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It seems that William and Susan aren’t getting along very well together, so one of them has got to go. Since William was there first, Susan will get the boot courtesy of the delete statement...

Could you please explain the meaning and usage of the idiom get the boot courtesy in this sentence and exactly what kind of aspect the noun courtesy adds to the phrase?

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    There should be a comma after boot, which turns it into two idioms you can look up separately. – TimLymington Apr 1 '14 at 11:31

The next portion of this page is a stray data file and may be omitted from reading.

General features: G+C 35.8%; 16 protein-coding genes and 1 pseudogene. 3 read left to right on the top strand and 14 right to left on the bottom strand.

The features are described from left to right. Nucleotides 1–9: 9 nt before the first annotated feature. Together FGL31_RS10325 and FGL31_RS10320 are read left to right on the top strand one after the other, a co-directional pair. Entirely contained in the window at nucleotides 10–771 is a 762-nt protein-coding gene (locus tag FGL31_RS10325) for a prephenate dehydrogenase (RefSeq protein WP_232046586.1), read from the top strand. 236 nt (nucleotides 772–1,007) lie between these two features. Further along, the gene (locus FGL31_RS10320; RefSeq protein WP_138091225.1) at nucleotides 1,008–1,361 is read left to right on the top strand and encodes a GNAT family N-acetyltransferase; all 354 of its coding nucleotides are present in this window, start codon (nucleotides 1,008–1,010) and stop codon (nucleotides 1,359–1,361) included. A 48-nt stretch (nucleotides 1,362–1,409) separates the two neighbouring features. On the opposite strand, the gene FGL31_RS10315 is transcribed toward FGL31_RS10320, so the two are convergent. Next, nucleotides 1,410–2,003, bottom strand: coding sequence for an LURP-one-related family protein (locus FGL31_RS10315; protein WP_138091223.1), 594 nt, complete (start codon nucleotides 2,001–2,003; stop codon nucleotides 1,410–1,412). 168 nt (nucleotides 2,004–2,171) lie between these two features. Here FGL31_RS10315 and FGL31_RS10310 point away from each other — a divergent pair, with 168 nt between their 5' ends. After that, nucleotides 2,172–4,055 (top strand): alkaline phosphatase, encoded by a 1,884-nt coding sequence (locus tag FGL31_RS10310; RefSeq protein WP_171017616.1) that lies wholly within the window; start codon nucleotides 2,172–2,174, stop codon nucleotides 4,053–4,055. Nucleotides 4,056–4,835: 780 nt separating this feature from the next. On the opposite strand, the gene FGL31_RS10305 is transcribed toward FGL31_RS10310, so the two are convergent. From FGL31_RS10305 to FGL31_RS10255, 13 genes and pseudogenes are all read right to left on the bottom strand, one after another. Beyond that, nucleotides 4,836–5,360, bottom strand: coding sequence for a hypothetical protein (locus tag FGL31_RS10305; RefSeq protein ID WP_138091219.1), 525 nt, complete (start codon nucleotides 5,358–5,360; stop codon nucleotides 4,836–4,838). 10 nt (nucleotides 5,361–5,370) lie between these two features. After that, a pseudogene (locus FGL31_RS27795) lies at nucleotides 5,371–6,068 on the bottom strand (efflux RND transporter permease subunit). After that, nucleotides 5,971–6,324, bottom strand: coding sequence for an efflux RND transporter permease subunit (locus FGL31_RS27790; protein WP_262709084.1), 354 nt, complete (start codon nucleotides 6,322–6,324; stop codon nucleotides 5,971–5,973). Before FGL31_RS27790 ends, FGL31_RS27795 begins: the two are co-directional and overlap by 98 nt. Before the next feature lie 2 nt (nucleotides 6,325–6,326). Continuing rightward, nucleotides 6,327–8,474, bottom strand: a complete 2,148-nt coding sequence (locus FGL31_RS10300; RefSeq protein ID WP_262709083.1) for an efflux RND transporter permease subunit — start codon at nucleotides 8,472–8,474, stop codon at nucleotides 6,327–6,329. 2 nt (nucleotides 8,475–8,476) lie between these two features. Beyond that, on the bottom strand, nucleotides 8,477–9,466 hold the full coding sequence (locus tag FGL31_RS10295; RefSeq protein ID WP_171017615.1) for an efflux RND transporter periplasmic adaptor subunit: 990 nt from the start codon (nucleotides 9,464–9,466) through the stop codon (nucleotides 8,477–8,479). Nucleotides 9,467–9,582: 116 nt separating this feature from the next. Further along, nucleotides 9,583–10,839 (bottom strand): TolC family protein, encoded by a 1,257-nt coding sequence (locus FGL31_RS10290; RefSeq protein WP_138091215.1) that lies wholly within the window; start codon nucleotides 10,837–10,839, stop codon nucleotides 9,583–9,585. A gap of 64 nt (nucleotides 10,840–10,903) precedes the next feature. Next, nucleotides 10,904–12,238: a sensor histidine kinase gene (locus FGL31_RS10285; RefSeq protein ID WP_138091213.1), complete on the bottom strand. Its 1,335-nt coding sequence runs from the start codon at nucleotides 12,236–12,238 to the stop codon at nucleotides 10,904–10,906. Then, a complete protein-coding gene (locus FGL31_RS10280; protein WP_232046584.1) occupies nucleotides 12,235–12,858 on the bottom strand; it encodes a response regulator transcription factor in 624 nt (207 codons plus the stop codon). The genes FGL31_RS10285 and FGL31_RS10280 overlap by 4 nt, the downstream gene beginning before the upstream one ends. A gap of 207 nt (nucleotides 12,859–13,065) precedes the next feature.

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    "Get the boot" and "courtesy of" are two separate idioms, that just happen to be next to each other here. – Simon B Apr 1 '14 at 12:18
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Courtesy of the delete statement : means due to / thanks to / because of the delete statement.

Get the boot : means go as clear in the previous context.

1

To get the boot means to get kicked out of establishment. Courtesy here means that she will be forced to leave because he was first to settle down in flat/ apartment/house.

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